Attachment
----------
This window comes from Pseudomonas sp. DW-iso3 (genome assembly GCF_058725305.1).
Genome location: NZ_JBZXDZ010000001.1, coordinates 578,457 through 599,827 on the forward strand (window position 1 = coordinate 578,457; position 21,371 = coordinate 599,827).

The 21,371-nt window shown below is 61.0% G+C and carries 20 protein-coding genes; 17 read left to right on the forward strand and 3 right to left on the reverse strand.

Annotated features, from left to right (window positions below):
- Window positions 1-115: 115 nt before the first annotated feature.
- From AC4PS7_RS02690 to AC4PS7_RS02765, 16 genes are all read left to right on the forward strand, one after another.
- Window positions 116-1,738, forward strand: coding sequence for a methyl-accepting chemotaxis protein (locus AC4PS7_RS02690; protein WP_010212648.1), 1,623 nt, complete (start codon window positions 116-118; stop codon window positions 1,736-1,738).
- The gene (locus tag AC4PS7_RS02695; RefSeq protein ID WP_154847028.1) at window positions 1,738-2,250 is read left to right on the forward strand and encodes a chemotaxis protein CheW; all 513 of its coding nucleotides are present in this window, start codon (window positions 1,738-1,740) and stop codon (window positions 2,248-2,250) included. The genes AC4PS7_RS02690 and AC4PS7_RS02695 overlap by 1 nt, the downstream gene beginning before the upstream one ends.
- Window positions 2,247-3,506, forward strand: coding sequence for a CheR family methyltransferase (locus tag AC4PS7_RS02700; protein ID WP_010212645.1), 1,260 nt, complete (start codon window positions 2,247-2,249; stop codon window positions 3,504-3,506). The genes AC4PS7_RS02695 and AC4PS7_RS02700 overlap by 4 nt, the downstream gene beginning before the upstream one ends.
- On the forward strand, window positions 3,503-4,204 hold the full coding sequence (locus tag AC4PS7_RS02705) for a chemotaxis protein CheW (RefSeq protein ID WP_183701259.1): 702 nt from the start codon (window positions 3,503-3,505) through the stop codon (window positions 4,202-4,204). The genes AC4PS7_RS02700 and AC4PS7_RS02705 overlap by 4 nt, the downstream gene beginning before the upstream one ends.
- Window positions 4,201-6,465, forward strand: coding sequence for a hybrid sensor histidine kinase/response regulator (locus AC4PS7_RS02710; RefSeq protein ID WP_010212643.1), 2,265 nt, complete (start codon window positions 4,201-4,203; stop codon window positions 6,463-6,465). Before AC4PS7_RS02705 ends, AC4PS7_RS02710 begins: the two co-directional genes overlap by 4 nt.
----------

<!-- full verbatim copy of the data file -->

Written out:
This window comes from Pseudomonas sp. DW-iso3 (genome assembly GCF_058725305.1).
Genome location: NZ_JBZXDZ010000001.1, coordinates 578,457 through 599,827 on the forward strand (window position 1 = coordinate 578,457; position 21,371 = coordinate 599,827).

The 21,371-nt window shown below is 61.0% G+C and carries 20 protein-coding genes; 17 read left to right on the forward strand and 3 right to left on the reverse strand.

Annotated features, from left to right (window positions below):
- Window positions 1-115: 115 nt before the first annotated feature.
- From AC4PS7_RS02690 to AC4PS7_RS02765, 16 genes are all read left to right on the forward strand, one after another.
- Window positions 116-1,738, forward strand: coding sequence for a methyl-accepting chemotaxis protein (locus AC4PS7_RS02690; protein WP_010212648.1), 1,623 nt, complete (start codon window positions 116-118; stop codon window positions 1,736-1,738).
- The gene (locus tag AC4PS7_RS02695; RefSeq protein ID WP_154847028.1) at window positions 1,738-2,250 is read left to right on the forward strand and encodes a chemotaxis protein CheW; all 513 of its coding nucleotides are present in this window, start codon (window positions 1,738-1,740) and stop codon (window positions 2,248-2,250) included. The genes AC4PS7_RS02690 and AC4PS7_RS02695 overlap by 1 nt, the downstream gene beginning before the upstream one ends.
- Window positions 2,247-3,506, forward strand: coding sequence for a CheR family methyltransferase (locus tag AC4PS7_RS02700; protein ID WP_010212645.1), 1,260 nt, complete (start codon window positions 2,247-2,249; stop codon window positions 3,504-3,506). The genes AC4PS7_RS02695 and AC4PS7_RS02700 overlap by 4 nt, the downstream gene beginning before the upstream one ends.
- On the forward strand, window positions 3,503-4,204 hold the full coding sequence (locus tag AC4PS7_RS02705) for a chemotaxis protein CheW (RefSeq protein ID WP_183701259.1): 702 nt from the start codon (window positions 3,503-3,505) through the stop codon (window positions 4,202-4,204). The genes AC4PS7_RS02700 and AC4PS7_RS02705 overlap by 4 nt, the downstream gene beginning before the upstream one ends.
- Window positions 4,201-6,465, forward strand: coding sequence for a hybrid sensor histidine kinase/response regulator (locus AC4PS7_RS02710; RefSeq protein ID WP_010212643.1), 2,265 nt, complete (start codon window positions 4,201-4,203; stop codon window positions 6,463-6,465). Before AC4PS7_RS02705 ends, AC4PS7_RS02710 begins: the two co-directional genes overlap by 4 nt.